This has prompted the School Board to propose shifting attendance zones, but the plan drawn up is almost ridiculous in its geography. Students just a stone’s thrown from Fair Park or C.E. Byrd High Schools would end up going to BTW, and some families made location decisions on residences just to attend either of those other high schools. Busing expenses for the parish would escalate as well under the proposal.

There’s nothing the Board can do on its own to trigger the economic development necessary to bring back population to BTW’s current attendance zone, much less for the entire district (parish), and its attempts to increase quality of education at BTW have not had much payoff. Thus, the best policy would be to close BTW and farm out its students to Fair Park and Byrd (which, given the peak of their historical enrollments, could handle the extra students, mostly at Fair Park), as well as sending BTW’s best teachers there while discharging or transferring to other openings the remainder.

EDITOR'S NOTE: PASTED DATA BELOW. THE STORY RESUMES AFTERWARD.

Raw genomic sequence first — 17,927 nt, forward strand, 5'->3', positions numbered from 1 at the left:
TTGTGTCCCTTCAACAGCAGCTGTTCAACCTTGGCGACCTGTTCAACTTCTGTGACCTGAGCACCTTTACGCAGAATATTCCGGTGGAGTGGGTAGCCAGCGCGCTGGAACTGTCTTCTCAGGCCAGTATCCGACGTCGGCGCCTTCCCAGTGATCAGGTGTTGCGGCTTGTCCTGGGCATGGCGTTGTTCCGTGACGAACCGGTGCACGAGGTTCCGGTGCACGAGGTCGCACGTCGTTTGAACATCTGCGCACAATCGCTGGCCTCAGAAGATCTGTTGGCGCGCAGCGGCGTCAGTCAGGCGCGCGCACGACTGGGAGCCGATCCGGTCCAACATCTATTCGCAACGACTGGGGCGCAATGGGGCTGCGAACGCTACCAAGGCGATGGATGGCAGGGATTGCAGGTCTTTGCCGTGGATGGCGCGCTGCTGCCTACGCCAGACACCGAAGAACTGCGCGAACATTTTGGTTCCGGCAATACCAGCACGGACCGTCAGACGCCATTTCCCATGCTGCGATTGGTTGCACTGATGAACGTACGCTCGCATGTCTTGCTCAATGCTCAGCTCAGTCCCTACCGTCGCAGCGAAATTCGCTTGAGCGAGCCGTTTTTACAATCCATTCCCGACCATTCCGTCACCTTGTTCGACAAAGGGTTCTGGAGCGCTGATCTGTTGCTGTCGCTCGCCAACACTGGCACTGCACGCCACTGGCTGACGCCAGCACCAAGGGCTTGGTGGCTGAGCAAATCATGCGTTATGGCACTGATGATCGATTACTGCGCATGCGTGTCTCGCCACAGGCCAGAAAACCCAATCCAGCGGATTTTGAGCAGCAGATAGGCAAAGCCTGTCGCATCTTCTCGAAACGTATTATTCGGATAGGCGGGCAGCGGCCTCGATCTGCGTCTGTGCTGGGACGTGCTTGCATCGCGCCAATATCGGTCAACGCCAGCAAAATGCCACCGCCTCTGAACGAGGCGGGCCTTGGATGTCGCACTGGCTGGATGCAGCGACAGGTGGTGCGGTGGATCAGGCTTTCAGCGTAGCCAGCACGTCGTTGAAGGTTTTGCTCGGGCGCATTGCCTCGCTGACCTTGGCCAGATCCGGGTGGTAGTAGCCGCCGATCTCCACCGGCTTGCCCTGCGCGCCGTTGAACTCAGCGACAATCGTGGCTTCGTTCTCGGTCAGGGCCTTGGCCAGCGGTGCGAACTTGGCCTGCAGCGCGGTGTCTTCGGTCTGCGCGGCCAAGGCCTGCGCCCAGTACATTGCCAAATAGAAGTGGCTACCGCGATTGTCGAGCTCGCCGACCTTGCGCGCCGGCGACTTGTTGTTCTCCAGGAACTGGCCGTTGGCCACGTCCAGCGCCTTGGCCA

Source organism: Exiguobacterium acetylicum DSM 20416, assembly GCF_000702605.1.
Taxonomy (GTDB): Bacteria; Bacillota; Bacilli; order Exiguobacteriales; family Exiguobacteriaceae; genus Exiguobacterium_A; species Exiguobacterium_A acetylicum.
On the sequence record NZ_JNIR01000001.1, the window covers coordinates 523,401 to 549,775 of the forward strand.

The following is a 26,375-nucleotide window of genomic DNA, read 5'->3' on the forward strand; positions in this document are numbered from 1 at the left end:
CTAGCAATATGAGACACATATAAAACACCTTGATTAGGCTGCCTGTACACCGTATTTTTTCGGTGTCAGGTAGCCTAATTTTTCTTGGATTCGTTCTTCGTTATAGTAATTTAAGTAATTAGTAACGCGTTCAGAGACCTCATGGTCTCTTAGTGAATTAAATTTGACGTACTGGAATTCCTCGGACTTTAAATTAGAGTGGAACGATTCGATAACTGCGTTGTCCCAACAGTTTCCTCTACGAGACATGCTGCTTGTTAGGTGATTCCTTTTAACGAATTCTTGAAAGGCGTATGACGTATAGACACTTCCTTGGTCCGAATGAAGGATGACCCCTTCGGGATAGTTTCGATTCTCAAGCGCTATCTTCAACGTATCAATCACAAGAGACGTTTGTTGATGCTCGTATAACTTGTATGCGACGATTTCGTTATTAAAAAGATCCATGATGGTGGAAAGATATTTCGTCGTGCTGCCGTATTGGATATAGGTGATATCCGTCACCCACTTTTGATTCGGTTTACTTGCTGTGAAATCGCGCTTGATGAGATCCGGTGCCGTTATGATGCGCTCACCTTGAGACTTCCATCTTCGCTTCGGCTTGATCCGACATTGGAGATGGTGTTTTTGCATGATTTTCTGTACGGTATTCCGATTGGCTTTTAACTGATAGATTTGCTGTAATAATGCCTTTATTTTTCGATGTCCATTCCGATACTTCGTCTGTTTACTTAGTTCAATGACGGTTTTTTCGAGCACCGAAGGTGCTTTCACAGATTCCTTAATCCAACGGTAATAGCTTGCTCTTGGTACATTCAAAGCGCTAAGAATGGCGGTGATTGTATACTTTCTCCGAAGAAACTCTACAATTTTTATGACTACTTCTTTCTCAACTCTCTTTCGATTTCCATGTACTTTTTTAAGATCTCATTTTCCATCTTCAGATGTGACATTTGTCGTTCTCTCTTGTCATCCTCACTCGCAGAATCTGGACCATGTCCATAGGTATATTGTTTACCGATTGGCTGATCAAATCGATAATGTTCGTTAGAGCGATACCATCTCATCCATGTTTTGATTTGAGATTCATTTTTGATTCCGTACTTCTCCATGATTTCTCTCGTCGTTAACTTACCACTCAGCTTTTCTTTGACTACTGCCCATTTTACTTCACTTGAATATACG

This will raise the hackles of some, perhaps including Board members who themselves are graduates of BTW, and teachers whose sub-par performances will have to improve for them to stay in the profession protected by their unions to whom quality education is an afterthought. But we can’t let sentimentality or politics get in the way of a decision that will improve education for students and save millions of dollars a year for the district. Even as district-wide enrollments have swooned over the past 13 years over 14 percent, hardly any facilities have been closed by the district, even as its budget has swelled over 55 percent or $130 million over the past 10 years.

But to assuage these feelings, the Board should resolve to name the next high school it builds (one has been talked about for years being built in southwest Shreveport) “Booker T. Washington.” Washington was a great educator and any place of learning should be proud to bear his name.